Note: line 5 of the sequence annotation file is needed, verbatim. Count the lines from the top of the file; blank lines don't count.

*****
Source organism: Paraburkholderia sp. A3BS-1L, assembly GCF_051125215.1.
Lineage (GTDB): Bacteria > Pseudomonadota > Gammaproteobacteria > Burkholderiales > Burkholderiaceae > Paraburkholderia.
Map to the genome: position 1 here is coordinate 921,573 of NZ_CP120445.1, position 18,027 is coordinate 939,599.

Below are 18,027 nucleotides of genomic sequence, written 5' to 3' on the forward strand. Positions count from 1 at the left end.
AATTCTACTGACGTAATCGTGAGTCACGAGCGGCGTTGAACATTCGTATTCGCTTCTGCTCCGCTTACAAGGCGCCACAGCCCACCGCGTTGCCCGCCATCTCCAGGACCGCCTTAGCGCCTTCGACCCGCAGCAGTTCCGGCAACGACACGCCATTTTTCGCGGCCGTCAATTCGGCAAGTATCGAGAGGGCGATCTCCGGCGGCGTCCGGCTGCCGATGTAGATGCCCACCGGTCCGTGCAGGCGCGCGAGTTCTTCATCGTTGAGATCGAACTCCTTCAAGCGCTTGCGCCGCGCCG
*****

AATTCTACTGACGTAATCGTGAGTCACGAGCGGCGTTGAACATTCGTATTCGCTTCTGCTCCGCTTACAAGGCGCCACAGCCCACCGCGTTGCCCGCCATCTCCAGGACCGCCTTAGCGCCTTCGACCCGCAGCAGTTCCGGCAACGACACGCCATTTTTCGCGGCCGTCAATTCGGCAAGTATCGAGAGGGCGATCTCCGGCGGCGTCCGGCTGCCGATGTAGATGCCCACCGGTCCGTGCAGGCGCGCGAGTTCTTCATCGTTGAGATCGAACTCCTTCAAGCGCTTGCGCCGCGCCG